Sit with that for a moment. It’s hard — impossible? — to imagine those statements coming from a presidential appointment who serves as an employee of the American government. In the United States, cultural initiatives tend to fall to the Secretary of the Interior and the Assistant Secretary of State for Educational and Cultural Affairs, but creative endeavors usually come second to other public policy issues. Making the rounds at Sundance is not part of their mandate. Meanwhile, the National Endowment for the Arts awards modest grants to small institutions, but nothing on the scale of what France can do.
“In the U.S., I feel it has always been the reverse way of thinking — like, if we give this sector public subsidies, in a way, they would lose their independence,” Abdul-Malak said. “The U.S. is also much more federal than France. It’s a much more centralized country, historically. [In France] if we invest in infrastructure, schools, venues like performing arts centers, movie theaters, concert halls, etc., we’re creating the conditions for cultural life to be as vibrant as possible. We’re creating the conditions for art to be as free as possible.”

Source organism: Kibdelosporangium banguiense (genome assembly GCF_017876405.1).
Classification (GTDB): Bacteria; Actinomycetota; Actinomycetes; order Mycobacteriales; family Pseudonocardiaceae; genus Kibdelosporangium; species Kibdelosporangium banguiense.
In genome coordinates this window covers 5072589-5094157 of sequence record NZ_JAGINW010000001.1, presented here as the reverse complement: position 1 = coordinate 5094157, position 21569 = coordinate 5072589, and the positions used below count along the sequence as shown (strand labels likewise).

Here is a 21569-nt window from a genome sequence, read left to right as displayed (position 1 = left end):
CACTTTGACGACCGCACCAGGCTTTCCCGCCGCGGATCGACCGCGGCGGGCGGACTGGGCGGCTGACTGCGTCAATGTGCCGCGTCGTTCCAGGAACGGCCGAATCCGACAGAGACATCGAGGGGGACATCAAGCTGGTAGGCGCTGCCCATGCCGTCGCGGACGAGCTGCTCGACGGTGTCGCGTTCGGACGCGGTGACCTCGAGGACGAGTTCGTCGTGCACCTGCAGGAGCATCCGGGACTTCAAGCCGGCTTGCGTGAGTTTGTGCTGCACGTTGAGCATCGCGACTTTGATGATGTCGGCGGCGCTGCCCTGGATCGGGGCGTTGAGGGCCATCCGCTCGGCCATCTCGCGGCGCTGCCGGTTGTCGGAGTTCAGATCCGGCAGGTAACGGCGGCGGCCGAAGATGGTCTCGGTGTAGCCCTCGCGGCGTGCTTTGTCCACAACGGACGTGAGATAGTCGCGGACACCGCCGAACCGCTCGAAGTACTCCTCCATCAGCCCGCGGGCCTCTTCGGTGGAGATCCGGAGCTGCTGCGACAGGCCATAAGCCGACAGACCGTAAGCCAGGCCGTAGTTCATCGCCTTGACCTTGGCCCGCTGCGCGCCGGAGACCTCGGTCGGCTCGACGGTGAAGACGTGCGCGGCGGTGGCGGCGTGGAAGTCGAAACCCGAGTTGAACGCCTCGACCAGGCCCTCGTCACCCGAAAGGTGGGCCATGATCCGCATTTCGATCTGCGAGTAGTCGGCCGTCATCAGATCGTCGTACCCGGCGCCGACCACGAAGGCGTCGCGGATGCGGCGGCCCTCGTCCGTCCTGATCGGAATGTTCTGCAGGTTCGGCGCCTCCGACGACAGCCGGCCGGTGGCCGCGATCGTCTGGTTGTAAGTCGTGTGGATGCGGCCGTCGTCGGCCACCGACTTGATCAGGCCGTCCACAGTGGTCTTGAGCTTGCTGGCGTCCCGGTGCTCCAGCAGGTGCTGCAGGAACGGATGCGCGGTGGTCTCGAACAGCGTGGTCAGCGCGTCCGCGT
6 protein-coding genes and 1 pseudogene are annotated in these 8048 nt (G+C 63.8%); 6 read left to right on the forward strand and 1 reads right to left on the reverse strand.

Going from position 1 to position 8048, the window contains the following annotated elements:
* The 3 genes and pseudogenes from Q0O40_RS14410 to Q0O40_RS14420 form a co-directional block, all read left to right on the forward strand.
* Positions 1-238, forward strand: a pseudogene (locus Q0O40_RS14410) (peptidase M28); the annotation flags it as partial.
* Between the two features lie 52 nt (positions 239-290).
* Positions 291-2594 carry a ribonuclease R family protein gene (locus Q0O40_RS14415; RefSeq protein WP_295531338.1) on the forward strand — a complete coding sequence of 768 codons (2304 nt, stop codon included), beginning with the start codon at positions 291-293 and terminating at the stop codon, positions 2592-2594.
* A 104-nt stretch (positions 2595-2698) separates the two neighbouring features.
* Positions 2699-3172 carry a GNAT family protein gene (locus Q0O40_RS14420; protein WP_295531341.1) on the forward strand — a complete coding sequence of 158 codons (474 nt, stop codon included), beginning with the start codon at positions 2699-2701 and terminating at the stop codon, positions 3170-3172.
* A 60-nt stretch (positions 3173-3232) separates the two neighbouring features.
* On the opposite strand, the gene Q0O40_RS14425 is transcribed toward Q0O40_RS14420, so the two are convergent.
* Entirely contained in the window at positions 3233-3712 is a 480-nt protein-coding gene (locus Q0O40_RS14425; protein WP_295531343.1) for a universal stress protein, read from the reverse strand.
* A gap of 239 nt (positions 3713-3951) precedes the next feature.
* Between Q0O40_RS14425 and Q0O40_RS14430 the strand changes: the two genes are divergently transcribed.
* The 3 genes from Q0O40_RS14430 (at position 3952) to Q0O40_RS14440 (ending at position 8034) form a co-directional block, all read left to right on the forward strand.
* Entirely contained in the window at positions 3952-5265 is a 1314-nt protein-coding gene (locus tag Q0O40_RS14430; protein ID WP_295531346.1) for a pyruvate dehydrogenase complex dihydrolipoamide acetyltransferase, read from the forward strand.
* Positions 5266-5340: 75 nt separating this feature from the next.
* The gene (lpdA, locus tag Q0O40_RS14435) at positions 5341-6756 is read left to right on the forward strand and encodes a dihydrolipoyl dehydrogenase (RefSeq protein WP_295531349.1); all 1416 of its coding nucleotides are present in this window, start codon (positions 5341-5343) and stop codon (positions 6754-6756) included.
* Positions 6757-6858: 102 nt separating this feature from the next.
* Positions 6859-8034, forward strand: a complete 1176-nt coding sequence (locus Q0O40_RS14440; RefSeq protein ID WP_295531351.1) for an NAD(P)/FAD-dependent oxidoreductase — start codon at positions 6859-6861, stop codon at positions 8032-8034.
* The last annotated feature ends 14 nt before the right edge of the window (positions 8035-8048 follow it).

Abdul-Malak knows there’s no guarantees on that $350 million investment. “You can never predict what will be a good movie and what won’t be,” she said. “It’s like science. You need to support research and experimentation. Something will pop up. New forms, new artists, new stories. It will surprise us.”
That said, it’s not all paix, amour, et harmonie. France is facing many of the same right-wing political factions that shape American politics and Abdul-Malak expressed the fear that extremists are gunning for France’s cultural initiatives. “Today everything you do in the cultural sector is actually political,” she said. “We have a far right that is targeting exhibitions, performances … They have spoken at the Parliament to suggest that our support for cinema should be linked to only films that promote French history.”
France is currently in the midst of nationwide protests over Macron’s decision to raise the retirement age from 62 to 64. A few weeks before the festival, the electricians union even threatened to turn off the lights in Cannes to protest the pension plan. “Our common enemy should be the far right and we shouldn’t be threatening a festival like Cannes by cutting electricity,” Abdul-Malak. However, she accepted some measure of turmoil would always be a part of the process. “When you support a festival like this, you don’t support it because people love you,” she said. “Emmanuel Macron is always booed somewhere. I have also had my moments.”